ArtsAutosBooksBusinessEducationEntertainmentFamilyFashionFoodGamesGenderHealthHolidaysHomeHubPagesPersonal FinancePetsPoliticsReligionSportsTechnologyTravel

Wainscoting Ideas

Updated on August 21, 2014

Wainscoting Ideas for Your Home

Wainscoting has a number of advantages. Firstly, it can be an excellent design decision. Whether you prefer a cottage style beadboard wainscoting or a more traditional/formal wainscoting, both can add a lot of appeal to a room.

Secondly, it can offer a bit of protection for your walls as well. Plaster and dry wall are susceptible to nicks, scuffs, and other small imperfections over time. Wainscoting can be very functional in reducing those problems. Unfortunately, having a lot of wood working in your home can be expensive, especially when you hire someone to do the labor.

Doing your own wainscoting however is really a fairly simple task in many instances. The cost is also within most budgets if you do it wisely. I will share with you how we completed our own DIY wainscoting project and share some information on other wainscoting ideas I discovered while researching our project as well.

The Problem

Our home has a very long, narrow hallway near the back door that leads into our garage. It's so narrow that we frequently brush against the wall when entering the house with any bags. In addition, the hallway is rather dark. It has canned lighting and ends up looking like a cave much of the time. The ceiling is 9 ft high and only adds to the sense of the hallway being very narrow.

It had been suggested that painting the walls a little lighter, breaking the wall in half or one third, and using some horizontal lines would both brighten and make the space appear wider.

In addition, the walls of the hallway were frequently scuffed and the flat wall paint resisted a good clean up. Painting with a semi-gloss paint on such a large span of wall wouldn't have added to the appeal.

In the end, my husband and I liked the idea of covering a bit of the wall with some panels or wainscoting to add a horizontal pattern and protect the wall a bit more. It would also cut the wall down into sections that could more easily be touched up when needed. With panels or wainscoting, the use of a more washable, semi-gloss paint would also be more acceptable.

Our Experience

Neither my husband nor I are handy. We have almost no experience in doing our own home improvement jobs. Caulking is a major challenge for us and just painting a wall can be a problem. Seriously, we are DIY impaired. To make matters worse, we have few tools to get the job done. We didn't want to spend a lot on tools that would probably never be used afterward. We didn't even know anyone who could really help guide us in completing the task.

Our Adventure in Wainscoting Begins

The first order of business then was to research some wainscoting ideas online, get together some options, and then determine which ones matched our budget and our skill level.

Paying someone else to design and do the work was beyond the budget we set for ourselves. I found many different kits online that were more affordable. As we evaluated them however, we saw numerous things that made us fearful we could botch the job up nicely, although anyone who has done a bit of DIY work competently in the past could probably handle it. I'll include some of the things I found below.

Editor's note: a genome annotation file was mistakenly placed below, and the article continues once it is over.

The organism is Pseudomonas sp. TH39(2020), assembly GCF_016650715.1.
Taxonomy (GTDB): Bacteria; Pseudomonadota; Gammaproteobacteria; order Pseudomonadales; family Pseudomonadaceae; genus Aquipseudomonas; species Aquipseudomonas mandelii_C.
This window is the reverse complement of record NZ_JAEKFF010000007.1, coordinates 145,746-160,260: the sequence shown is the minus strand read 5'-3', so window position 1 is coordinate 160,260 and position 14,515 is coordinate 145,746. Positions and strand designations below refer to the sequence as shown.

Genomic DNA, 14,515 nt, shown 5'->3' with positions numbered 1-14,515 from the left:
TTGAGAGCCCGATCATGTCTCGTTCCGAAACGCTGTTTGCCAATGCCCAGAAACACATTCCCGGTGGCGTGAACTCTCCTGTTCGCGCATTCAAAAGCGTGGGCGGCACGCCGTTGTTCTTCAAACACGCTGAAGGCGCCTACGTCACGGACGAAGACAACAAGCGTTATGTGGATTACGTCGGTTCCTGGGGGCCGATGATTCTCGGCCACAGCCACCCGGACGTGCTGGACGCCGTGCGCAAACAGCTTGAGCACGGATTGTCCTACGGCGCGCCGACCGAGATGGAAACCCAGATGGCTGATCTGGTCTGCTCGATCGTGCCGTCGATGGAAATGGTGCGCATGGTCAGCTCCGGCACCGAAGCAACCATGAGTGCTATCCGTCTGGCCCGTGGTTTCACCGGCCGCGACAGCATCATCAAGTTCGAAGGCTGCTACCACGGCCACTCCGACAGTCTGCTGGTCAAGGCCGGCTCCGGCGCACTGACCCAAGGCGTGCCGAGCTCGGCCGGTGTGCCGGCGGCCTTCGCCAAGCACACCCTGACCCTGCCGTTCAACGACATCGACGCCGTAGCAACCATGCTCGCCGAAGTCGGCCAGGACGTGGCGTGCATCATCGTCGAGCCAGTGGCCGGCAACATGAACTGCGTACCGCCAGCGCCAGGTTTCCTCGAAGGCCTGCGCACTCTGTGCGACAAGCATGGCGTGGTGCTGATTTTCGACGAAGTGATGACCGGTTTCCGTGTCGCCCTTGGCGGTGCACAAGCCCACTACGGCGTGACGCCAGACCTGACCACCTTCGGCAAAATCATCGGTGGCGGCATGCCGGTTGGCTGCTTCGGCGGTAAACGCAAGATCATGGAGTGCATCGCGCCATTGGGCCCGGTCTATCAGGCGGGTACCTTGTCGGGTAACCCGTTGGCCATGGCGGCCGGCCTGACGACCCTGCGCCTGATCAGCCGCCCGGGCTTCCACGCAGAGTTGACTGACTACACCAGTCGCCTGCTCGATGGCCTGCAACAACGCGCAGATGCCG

I also found a number of tutorials that were helpful in actually performing the work. Everything from how to use a mitre box to building your own wainscot panels. I'll share a few of these below as well.

The option we ended up selecting was one that would cost us very little, could be completed within a few days, and that we hoped would result in a look we would like for years to come despite our limited skills.

Wainscoting Ideas

These are the wainscoting ideas I discovered online.

The simplest form of DIY wainscoting that I found was beadboard wainscoting. With it, you can buy and install pre-cut beadboard panels which you can find at your local hardware store and then install chair rail above it. I've included a video below that provides a tutorial on the specifics of this process.

However, we decided that this style didn't suit our home.

The wainscoting ideas that I discovered for the type of design we wanted included:

Buying a pre-made kit that we needed to install ourselves. Many of these exceeded the budget we set, but some were more reasonable. I've included links to some of the more affordable options that we liked. In the end we didn't select this option because the kits we liked limited the height to 32-38 inches and we wanted it to cover more of the wall as the areas that were typically being scuffed were 38-42 inches up the wall.Buying wainscot panels, cutting them to fit, and adding any necessary trim work. We found affordable options here as well and I've referenced them below. However, we didn't feel comfortable that we could pull the job off to our satisfaction.Going the full DIY route and creating our own wainscoting with trim work. Oddly enough, we chose one of these options. We took an online tutorial we found from This Old House, made some adaptations, and did it ourselves. It required fewer tools and allowed us quite a bit of flexibility as far as the design and how high it came up off of the floor. Our wainscoting had a purpose, and it needed to be high enough to provide the protection against the scuffs that were routinely occurring on the wall. This was the tutorial that was the basis of our plan.Basically in entailed making some "picture frames" from some moulding, applying them to the wall, adding chair rail, and then painting. I'll share what we did in a slide show below.